The rise of Deep Learning

A couple of years ago, I was doing research involving Convolutional Neural Networks for object classification tasks (see here). At that point, deep learning was an (re)emergent field, but it hadn’t achieved mainstream yet.

Today, several factors are contributing to the increase of visibility:

  1. Announcements of great results in Kaggle competitions and commercial applications, such as Google’s improved photo search and Microsoft’s fast and robust speech recognition system.
  2. Online courses, such as Geoffrey Hinton’s “Neural Networks for Machine Learning” in Coursera.
  3. Greater variety of software implementations, including many that use the power of GPU parallelism.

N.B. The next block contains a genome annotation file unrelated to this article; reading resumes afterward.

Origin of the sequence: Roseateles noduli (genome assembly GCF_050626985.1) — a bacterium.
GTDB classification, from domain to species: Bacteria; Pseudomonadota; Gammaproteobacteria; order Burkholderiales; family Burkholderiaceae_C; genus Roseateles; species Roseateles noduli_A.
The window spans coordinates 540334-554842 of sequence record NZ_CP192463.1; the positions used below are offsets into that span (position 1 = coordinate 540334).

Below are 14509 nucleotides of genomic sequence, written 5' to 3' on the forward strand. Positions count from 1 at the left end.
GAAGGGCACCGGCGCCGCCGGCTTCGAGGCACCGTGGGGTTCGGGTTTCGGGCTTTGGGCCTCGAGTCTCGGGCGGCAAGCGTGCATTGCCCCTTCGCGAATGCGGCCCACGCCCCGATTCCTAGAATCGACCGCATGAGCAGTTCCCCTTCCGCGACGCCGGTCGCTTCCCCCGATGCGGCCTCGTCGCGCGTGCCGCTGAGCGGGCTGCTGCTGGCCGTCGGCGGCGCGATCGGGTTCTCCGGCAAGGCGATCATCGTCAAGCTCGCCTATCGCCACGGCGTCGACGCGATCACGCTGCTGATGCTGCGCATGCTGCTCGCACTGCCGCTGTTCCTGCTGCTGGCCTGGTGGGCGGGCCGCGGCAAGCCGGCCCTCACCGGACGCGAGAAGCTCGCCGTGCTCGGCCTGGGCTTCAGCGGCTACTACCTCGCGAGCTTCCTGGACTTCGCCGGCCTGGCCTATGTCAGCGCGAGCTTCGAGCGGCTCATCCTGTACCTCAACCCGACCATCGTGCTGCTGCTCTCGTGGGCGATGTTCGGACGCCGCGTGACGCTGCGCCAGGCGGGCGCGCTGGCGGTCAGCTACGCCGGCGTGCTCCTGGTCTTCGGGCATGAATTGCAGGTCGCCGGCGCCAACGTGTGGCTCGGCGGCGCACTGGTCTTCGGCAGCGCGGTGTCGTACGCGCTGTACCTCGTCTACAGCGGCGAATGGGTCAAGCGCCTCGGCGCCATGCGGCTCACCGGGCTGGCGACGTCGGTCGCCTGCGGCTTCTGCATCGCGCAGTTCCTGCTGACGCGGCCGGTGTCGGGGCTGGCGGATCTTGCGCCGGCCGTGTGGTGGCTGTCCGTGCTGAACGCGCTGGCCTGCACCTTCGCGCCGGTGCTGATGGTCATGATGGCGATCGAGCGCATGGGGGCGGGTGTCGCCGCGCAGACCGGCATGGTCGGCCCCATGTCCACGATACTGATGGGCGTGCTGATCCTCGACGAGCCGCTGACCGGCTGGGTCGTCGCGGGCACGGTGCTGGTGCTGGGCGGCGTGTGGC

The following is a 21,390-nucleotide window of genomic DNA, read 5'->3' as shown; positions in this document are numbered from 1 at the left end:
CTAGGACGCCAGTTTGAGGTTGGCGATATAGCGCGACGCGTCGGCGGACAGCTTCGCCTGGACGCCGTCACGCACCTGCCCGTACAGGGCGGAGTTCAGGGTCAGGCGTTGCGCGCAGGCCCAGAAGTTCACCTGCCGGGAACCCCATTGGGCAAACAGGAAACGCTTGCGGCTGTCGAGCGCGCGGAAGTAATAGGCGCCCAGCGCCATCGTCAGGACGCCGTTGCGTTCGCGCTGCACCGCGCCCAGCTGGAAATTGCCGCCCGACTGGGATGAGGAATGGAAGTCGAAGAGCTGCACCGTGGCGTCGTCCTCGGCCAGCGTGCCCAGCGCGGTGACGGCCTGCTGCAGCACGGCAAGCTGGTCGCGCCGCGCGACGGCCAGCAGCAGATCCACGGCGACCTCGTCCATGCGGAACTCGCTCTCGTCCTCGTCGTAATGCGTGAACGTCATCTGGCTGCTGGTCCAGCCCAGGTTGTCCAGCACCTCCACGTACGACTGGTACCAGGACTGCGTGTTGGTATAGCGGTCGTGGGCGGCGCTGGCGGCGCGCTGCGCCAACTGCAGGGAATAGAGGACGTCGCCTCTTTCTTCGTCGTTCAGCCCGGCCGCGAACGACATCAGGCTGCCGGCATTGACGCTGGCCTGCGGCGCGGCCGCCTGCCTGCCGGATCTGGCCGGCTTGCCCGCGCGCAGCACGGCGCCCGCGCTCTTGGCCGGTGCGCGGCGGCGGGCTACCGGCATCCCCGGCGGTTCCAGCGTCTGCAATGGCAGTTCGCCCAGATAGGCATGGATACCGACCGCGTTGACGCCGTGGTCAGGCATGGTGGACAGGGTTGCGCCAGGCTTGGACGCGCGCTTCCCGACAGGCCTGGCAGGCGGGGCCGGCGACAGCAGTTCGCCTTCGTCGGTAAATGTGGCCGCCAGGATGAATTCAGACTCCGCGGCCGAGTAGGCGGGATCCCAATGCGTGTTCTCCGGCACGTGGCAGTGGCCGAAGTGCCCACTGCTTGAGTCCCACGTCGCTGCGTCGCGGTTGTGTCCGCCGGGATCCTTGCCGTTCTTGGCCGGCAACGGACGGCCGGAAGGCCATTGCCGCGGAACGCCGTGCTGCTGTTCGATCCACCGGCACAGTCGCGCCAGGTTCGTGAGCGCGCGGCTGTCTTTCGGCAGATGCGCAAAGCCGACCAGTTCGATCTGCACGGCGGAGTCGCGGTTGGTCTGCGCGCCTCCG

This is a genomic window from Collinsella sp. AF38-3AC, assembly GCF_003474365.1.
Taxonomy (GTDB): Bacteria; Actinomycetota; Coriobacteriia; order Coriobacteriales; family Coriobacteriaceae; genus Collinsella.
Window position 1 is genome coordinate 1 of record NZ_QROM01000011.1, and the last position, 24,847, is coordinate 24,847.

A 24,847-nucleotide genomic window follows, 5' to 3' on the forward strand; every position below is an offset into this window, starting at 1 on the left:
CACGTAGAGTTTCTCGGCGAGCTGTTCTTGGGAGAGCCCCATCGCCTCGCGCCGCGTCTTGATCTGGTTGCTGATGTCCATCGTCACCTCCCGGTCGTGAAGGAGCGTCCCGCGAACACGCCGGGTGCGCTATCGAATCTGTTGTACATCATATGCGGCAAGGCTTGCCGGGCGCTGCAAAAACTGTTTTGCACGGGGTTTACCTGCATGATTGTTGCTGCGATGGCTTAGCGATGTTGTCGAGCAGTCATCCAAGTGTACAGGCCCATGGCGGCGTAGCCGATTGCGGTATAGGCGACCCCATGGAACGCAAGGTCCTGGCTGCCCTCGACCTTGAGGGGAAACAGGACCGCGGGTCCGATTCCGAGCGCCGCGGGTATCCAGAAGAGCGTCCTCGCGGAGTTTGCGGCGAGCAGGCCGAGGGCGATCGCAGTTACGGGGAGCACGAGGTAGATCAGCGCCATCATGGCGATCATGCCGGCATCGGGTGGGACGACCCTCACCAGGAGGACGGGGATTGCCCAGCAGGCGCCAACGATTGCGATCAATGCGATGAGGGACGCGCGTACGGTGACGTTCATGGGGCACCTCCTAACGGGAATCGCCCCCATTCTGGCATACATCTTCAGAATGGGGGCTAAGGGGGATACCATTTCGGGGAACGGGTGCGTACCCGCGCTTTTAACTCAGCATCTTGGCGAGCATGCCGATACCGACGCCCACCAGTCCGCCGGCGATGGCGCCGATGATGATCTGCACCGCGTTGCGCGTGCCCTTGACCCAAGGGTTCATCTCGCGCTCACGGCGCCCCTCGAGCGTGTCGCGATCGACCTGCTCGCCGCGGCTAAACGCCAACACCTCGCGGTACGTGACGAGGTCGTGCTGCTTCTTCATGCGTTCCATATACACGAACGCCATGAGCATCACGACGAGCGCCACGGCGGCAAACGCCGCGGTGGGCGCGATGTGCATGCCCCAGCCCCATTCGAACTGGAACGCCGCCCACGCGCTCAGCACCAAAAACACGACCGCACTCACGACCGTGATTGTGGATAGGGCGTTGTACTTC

What will be the next milestones?

One thought on “The rise of Deep Learning

  1. So giving a course on “deep learning” or “neural networks” is a sign of progress in the field? Or new ways of implementing these models? None of this is progress. Now as to the first point (commercial progress in image recognition and speech recognition – basically in “pattern recognition”) I concede that there was relative improvement, but this model will never scale (unless you can afford an infinite amount of time and computational resources!)

    What has happened in the last 2 years and with the muscle of Google behind this trend? NADA!

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